Zoo

Zoo

05/08/18

Assembly, George Square

Zoo is a charming and extremely likeable play, inspired by real events and sensitively acted by Lily Bevan and Lorna Beckett. Its greatest strength lies in the characterisations of two very different people, who both harbour incidents in their pasts that have shaped the women they have become.

Bonnie (Bevan, who also wrote the script) is the ever-smiling, ever-optimistic keeper at a wildlife centre in Miami. As Hurricane Hector bears inexorably down on the sanctuary where she’s based, she works frantically to keep her animal friends safe from harm, whilst simultaneously attempting to record an interview with CNN. Meanwhile, in North Yorkshire, dour and practical Carol (Beckett) dutifully guides school children around the bat sanctuary that is closest to her heart.

The women are unlikely friends – they met when they were both on a course at Chester Zoo and have stayed in contact ever since. Clearly they have recognised something in each other, something unspoken that makes them form a bond. Each of them prefers the company of animals to humans – and both will be touched by tragedy as the hurricane approaches. If the flashback sequences in the final third slow things down a tad,  there’s nonetheless, a heartfelt conclusion that sends you away with a smile.

Directed by Hamish MacDougall, and simply staged, this is a poignant yet often amusing tale about heroism and the power of friendship.

4 stars

Philip Caveney

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Peer Gynt

28/08/17

Zoo Sanctuary, Pleasance, Edinburgh

Gruffdog Theatre’s Peer Gynt is a theatrical triumph: a joyous romp through Henrik Ibsen’s script, with a sprightly physicality that has us utterly enthralled.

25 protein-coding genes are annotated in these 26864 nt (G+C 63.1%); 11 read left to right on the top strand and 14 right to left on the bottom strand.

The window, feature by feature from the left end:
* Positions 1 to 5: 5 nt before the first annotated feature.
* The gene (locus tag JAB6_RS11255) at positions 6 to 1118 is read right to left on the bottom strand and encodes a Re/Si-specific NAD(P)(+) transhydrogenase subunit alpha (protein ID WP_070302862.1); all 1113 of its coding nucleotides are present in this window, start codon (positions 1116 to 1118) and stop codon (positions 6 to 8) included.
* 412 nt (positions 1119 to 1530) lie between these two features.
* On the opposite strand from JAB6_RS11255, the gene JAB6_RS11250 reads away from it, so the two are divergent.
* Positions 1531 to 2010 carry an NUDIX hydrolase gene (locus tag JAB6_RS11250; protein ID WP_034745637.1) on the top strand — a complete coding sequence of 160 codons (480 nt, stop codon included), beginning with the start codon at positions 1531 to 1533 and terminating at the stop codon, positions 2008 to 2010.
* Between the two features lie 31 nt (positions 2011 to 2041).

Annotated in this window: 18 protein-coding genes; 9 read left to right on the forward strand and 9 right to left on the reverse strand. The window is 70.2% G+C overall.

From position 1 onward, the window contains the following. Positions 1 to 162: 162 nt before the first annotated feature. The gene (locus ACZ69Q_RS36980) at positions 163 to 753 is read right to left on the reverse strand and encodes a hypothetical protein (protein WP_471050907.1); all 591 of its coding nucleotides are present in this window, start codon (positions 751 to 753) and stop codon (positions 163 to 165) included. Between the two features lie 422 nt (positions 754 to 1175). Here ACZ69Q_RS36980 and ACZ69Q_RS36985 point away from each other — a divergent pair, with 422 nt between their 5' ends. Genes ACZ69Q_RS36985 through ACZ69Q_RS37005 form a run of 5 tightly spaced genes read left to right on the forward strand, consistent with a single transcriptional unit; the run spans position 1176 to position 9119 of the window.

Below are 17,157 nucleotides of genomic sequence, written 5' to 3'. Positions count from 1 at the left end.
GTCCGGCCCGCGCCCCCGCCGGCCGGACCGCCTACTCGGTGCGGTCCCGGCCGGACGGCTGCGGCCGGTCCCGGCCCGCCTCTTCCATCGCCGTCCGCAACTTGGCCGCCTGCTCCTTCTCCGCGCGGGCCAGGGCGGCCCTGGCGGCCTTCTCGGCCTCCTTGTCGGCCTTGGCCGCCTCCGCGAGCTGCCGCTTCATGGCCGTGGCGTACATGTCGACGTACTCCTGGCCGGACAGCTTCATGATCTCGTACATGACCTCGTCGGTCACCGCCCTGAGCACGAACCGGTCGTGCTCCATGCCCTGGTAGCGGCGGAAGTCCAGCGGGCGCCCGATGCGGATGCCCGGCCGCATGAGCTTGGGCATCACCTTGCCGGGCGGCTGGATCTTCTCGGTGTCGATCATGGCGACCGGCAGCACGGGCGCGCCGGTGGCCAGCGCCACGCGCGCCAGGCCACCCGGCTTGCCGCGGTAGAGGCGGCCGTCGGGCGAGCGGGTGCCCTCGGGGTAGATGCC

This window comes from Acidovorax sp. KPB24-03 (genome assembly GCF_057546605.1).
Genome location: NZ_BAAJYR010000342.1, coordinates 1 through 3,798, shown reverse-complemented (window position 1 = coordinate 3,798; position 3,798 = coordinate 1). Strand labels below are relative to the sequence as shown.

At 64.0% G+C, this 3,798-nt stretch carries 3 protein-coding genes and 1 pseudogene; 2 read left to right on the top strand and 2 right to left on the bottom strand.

Look, it’s the last day of the Fringe, and it’s all winding down. Everywhere we turn, we can see vans being loaded, posters being removed. Venues that just yesterday were pulsing with life now have their doors shut, their windows dark. We’re not sure we even want to see another show (we’ve seen a lot; we’re pretty sated). But a friend has recommended this play and it’s a now or never thing. So we pick up a pair of tickets and set off across town.

And we’ve definitely made the right decision; this is a glorious Fringe finale, chronicling the tale of the feckless Peer Gynt as he swaggers his way through life, leaving a trail of heartbroken women and abandoned children in his wake. The ensemble work is wonderful: a well-oiled machine with all the parts working in harmony. Literal harmony at times, as the whole piece is soundtracked a capella by the cast. It’s eerie and unearthly, and a little bit unsettling – just like the strange green eye make-up they all wear, and the funny little outfits, all identical.

The physical theatre is precise and well-crafted, performed with ease and poise. I especially like the shipwreck, which is beautifully done. The puppetry is excellent too – that troll! – and the multi-roling works a treat.

Sadly, you can’t see this in Edinburgh now, and Gruffdog Theatre’s website seems to indicate this is the end of their UK tour. But, if they revive it, I recommend this play whole-heartedly, and I for one will be checking carefully to see what they do next.

5 stars

Susan Singfield